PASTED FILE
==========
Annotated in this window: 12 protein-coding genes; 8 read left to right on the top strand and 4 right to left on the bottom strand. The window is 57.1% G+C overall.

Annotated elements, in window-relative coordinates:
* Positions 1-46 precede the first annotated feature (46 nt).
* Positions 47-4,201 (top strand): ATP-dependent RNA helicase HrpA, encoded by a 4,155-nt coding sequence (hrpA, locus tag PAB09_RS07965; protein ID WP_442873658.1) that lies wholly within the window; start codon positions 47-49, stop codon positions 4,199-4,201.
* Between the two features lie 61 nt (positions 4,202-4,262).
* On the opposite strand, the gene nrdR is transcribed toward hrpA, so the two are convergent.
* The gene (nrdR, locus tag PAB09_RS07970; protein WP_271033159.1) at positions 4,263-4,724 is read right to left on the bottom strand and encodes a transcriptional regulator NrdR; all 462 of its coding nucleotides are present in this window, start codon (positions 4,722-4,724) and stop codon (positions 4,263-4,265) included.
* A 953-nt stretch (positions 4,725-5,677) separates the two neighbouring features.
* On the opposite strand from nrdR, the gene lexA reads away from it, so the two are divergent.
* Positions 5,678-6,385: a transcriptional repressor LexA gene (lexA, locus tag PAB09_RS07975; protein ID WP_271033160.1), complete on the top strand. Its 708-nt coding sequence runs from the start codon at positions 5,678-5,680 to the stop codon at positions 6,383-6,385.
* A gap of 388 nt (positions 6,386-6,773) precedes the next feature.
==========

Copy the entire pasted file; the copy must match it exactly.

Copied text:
Annotated in this window: 12 protein-coding genes; 8 read left to right on the top strand and 4 right to left on the bottom strand. The window is 57.1% G+C overall.

Annotated elements, in window-relative coordinates:
* Positions 1-46 precede the first annotated feature (46 nt).
* Positions 47-4,201 (top strand): ATP-dependent RNA helicase HrpA, encoded by a 4,155-nt coding sequence (hrpA, locus tag PAB09_RS07965; protein ID WP_442873658.1) that lies wholly within the window; start codon positions 47-49, stop codon positions 4,199-4,201.
* Between the two features lie 61 nt (positions 4,202-4,262).
* On the opposite strand, the gene nrdR is transcribed toward hrpA, so the two are convergent.
* The gene (nrdR, locus tag PAB09_RS07970; protein WP_271033159.1) at positions 4,263-4,724 is read right to left on the bottom strand and encodes a transcriptional regulator NrdR; all 462 of its coding nucleotides are present in this window, start codon (positions 4,722-4,724) and stop codon (positions 4,263-4,265) included.
* A 953-nt stretch (positions 4,725-5,677) separates the two neighbouring features.
* On the opposite strand from nrdR, the gene lexA reads away from it, so the two are divergent.
* Positions 5,678-6,385: a transcriptional repressor LexA gene (lexA, locus tag PAB09_RS07975; protein ID WP_271033160.1), complete on the top strand. Its 708-nt coding sequence runs from the start codon at positions 5,678-5,680 to the stop codon at positions 6,383-6,385.
* A gap of 388 nt (positions 6,386-6,773) precedes the next feature.